Here is a simple but effective dust bath idea from PetDIYs.com (notice that even with this size of dust bath there is still a lot of material being thrown out over the side) : http://www.petdiys.com/gallery/diy-chicken-dust-bath-box/
Photo © PetDIYs.com
Once you have created your dust bath, you need to fill it with something that your girls will want to bathe in. As with everything chicken related, each flock has their own likes and dislikes, and what works for one flock may not work for another, so a bit of trial and error is often involved.
Common substances (or ‘substrates’ as they are properly known) for dust bathing include potting compost (the cheapest brand you can buy – your girls don’t need fertilizer or other fancy additives in their bath!); wood ash from your fire; sand; mulch; or simply loose soil from the garden. Many people find a mix of ingredients work best. My girls love the fireplace ash, but it gets a bit sticky in the winter, so I mix it with a cheap bag of potting compost to give a better texture.
Some people also add diatomaceous earth to the mix, although this is a controversial issue, and very much a matter of personal choice. DE is a naturally occurring sedimentary rock which crumbles into an extremely fine powder. It is claimed that it can kill parasites both internally and externally, and can be used as a food supplement for both humans and animals. Aside from the fact that I’m not convinced about these claims, the packs contain the warning you should wear a mask when using it as inhaling it can be harmful to health. Since the chickens are going to be throwing it around in the air when they dust bathe, they are bound to inhale some too, so I choose not to use it.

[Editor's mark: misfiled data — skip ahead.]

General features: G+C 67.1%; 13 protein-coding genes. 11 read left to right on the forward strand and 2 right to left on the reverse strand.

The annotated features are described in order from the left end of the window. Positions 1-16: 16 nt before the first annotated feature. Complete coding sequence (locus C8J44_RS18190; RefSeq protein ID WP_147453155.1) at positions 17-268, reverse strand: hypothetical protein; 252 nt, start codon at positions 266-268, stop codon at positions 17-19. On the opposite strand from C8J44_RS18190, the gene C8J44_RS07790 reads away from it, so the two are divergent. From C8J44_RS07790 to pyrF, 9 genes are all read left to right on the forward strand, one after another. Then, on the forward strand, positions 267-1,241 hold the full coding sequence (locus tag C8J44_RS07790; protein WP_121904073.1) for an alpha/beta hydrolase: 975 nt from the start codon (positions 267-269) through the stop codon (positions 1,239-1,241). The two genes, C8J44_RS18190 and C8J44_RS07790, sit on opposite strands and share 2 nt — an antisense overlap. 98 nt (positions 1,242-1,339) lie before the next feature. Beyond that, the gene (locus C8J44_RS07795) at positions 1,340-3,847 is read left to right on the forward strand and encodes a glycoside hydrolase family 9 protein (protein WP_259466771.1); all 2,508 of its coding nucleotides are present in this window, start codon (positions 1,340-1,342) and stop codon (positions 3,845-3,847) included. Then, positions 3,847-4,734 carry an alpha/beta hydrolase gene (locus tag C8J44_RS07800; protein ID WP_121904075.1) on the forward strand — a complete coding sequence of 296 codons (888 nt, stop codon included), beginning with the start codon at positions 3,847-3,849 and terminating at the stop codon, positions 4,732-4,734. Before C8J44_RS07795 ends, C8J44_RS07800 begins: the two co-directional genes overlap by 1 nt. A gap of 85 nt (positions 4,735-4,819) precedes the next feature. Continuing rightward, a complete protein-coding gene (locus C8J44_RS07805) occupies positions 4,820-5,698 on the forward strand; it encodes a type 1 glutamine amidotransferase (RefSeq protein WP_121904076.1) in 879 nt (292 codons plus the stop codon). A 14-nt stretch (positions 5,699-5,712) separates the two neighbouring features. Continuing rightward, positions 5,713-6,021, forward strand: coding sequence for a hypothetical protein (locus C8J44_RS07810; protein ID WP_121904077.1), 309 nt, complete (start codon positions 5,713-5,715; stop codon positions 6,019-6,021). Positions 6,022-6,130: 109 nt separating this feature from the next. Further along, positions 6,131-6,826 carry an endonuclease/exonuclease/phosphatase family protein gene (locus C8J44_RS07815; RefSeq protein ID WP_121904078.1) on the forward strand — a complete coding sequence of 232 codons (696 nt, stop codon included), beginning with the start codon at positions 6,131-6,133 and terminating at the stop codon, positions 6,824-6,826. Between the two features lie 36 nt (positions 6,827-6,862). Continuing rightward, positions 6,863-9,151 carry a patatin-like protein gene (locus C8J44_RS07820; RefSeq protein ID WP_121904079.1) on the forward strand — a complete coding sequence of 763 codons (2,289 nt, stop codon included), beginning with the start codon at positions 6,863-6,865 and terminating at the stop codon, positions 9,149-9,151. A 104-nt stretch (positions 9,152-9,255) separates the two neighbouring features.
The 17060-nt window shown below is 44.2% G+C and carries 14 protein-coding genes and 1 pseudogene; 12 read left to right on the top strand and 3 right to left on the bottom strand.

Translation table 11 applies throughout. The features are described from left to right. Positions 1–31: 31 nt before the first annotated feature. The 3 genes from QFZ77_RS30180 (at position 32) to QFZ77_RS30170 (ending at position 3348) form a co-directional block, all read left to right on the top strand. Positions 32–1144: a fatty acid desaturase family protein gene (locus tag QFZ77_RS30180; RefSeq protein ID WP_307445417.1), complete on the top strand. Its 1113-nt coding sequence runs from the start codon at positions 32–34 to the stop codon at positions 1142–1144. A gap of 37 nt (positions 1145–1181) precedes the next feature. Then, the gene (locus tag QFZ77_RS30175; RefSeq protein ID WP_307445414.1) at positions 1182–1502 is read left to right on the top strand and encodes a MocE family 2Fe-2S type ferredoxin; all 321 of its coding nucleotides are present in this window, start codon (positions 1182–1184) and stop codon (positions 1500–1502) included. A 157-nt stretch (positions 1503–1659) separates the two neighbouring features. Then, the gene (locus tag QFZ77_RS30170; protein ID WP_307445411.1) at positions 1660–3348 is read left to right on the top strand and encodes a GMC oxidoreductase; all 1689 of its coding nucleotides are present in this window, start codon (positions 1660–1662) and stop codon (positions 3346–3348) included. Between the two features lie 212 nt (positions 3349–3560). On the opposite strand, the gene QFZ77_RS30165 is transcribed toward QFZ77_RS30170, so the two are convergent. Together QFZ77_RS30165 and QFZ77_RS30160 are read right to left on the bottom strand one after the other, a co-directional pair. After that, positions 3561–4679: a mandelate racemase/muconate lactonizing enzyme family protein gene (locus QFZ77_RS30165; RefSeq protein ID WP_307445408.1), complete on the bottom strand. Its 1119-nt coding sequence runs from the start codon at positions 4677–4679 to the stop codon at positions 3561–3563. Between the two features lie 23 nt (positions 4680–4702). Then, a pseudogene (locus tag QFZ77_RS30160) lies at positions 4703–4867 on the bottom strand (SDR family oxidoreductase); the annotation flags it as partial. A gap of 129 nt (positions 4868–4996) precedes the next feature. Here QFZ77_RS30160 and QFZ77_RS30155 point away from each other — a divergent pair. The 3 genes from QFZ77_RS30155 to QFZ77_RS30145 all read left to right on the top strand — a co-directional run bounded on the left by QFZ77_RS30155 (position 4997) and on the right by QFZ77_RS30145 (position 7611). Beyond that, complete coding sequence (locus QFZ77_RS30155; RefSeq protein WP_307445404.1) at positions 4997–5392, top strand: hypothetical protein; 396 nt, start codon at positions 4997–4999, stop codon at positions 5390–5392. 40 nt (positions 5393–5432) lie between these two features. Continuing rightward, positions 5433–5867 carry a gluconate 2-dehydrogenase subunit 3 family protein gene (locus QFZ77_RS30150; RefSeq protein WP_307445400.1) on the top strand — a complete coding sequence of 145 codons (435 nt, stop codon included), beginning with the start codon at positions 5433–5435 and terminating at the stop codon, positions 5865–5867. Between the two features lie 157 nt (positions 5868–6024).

However, if I notice a particularly bad outbreak of mites or lice then I will sprinkle a small quantity of a natural dusting powder containing geraniol and pyrethrum extract (but no DE) onto the surface of the dust bath. As they bathe, the chickens cover themselves with the powder far more efficiently than I could ever hope to do if I dusted them myself. As far as I am concerned it is a win-win situation – the girls enjoy doing all the dirty work themselves, whilst I get to have fun watching them!
Hopefully this article has given you some information about why dust bathing is so important to your chickens, and some ideas to get you building your own area to keep your girls clean and happy!